If women continue to give such illogical explanations, how would things change? There is still a long way to go for women to get equal status in Indian society. One of my friends told me she likes it, and does it as her personal choice but, I strongly believe that her choices are derived from our patriarchal societal norms.
If for a moment, if we assume that there are really some scientific reasons behind these traditions, even then I believe traditions should not be bigger than one’s personal choice. If not, we have no right to call ourselves living in an ‘Independent India’.
It’s high time we women need to stop following this stereotypical patriarchal norms blindly. We should together say No to be identified as someone’s someone. The least one can do is to stop pulling one another down and think about this before practising such traditions. We should also stop saying, “our ancestors followed this, and so are we” or “what’s wrong in following the traditions?”
I might sound offensive but trust me; it is for the good, and for equal rights of women all over the world. I don’t have any personal issues with women who follow these traditions as I truly believe everyone has her/his own perspective but, yes I too have my right to speak what I feel needs to change, and allow myself to choose what I feel is equitable for me.
Published here earlier.
Image source: shutterstock
I love to sing, cook, travel and read. I worked as a music teacher for more than 5 years. Now working as a blogger. My interest areas are food blogging & social issues blogging. I wish read more...
Women's Web is an open platform that publishes a diversity of views, individual posts do not necessarily represent the platform's views and opinions at all times.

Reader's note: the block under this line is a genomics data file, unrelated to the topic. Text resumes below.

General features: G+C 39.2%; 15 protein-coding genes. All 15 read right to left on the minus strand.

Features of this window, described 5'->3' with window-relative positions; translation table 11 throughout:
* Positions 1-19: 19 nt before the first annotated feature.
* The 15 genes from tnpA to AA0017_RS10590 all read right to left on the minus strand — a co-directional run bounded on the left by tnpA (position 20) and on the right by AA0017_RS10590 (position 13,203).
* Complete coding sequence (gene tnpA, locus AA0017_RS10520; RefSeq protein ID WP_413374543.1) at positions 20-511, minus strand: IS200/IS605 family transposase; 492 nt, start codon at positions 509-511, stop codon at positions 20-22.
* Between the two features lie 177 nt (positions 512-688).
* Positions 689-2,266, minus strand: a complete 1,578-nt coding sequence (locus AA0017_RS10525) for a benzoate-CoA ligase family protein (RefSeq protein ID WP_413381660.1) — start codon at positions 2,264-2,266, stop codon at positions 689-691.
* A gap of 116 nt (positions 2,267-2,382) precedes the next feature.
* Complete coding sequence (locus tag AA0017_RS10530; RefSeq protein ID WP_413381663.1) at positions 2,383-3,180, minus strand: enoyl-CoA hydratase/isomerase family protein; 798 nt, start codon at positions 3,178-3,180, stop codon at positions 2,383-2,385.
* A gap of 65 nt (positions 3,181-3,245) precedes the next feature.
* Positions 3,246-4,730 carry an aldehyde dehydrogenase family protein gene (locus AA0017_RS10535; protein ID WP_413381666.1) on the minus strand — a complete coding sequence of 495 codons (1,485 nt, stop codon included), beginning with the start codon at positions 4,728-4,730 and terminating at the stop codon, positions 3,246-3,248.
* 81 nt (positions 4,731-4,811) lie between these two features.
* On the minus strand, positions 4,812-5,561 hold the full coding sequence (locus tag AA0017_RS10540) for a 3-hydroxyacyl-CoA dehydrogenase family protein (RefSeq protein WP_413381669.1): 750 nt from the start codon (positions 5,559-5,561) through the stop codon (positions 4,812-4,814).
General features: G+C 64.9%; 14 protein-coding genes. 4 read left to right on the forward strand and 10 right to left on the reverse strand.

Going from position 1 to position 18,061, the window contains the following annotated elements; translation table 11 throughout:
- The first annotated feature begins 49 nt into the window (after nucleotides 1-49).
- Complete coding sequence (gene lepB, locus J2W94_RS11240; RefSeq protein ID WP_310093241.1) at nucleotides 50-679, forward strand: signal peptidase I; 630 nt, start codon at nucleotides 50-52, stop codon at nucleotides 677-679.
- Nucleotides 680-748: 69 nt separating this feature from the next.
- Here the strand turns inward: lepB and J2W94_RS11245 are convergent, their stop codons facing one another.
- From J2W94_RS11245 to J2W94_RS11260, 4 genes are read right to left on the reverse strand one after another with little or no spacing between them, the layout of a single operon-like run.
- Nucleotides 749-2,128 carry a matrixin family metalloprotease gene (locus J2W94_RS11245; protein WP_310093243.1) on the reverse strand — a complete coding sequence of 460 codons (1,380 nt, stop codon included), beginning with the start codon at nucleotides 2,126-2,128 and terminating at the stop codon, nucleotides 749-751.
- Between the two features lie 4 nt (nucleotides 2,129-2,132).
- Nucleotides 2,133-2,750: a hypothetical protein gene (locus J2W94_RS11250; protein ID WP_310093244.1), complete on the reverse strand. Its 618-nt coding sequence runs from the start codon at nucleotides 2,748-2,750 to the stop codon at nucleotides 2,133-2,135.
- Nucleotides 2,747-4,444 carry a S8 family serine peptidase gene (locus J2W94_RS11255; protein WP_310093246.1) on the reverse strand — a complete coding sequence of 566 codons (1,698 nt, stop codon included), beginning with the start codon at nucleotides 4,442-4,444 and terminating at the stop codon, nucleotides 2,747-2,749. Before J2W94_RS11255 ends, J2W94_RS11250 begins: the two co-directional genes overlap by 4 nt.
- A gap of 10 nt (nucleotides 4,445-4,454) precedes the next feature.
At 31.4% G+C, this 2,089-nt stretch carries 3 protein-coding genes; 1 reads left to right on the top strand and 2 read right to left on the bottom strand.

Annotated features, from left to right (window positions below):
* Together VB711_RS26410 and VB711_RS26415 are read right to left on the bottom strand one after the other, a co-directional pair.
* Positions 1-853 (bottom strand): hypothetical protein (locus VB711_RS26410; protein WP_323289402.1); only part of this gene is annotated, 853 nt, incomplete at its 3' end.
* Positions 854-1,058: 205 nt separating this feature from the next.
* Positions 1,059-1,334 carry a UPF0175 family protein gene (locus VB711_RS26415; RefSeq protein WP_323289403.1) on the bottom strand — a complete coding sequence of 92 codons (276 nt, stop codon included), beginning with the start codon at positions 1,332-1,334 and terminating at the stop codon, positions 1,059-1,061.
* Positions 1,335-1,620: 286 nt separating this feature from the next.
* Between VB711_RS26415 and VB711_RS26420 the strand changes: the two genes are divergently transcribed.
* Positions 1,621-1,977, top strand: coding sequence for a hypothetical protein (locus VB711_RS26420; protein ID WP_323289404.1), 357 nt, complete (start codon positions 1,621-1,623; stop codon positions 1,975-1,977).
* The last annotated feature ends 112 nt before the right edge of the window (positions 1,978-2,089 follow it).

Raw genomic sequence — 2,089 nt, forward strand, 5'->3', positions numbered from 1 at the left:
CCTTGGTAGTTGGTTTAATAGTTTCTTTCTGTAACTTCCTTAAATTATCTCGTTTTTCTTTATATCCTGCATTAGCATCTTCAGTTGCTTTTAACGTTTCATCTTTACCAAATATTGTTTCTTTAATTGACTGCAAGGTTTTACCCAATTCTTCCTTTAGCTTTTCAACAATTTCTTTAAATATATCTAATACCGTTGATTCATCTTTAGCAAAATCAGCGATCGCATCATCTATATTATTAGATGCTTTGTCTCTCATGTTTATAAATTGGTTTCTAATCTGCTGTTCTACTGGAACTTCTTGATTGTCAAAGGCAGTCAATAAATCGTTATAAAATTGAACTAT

Stay updated with our Weekly Newsletter or Daily Summary - or both!
If you want to get back to work after a break, here’s the ultimate guide to return to work programs in India from tech, finance or health sectors - for women just like you!
Last week, I was having a conversation with a friend related to personal financial planning and she shared how she had had fleeting thoughts about joining work but she was apprehensive to take the plunge. She was unaware of return to work programs available in India.
She had taken a 3-year long career break due to child care and the disconnect from the job arena that she spoke about is something several women in the same situation will relate to.
More often than not, women take a break from their careers to devote time to their kids because we still do not have a strong eco-system in place that can support new mothers, even though things are gradually changing on this front.
A married woman has to wear a sari, sindoor, mangalsutra, bangles, anklets, and so much more. What do these ornaments have to do with my love, respect, and commitment to my husband?
They: Are you married?
They: But You don’t look like it
Me: (in my Mind) Why should I?
Why is being married not enough for a woman, and she needs to look married too? I am tired of such comments in the nearly four years of being married.
I believe that anything that is forced is not right. I must have a choice. I am a living human, not a puppet. And I am not stopping anyone by not following any tradition. You are free to do whatever you like to do. But do not force others. It’s depressing.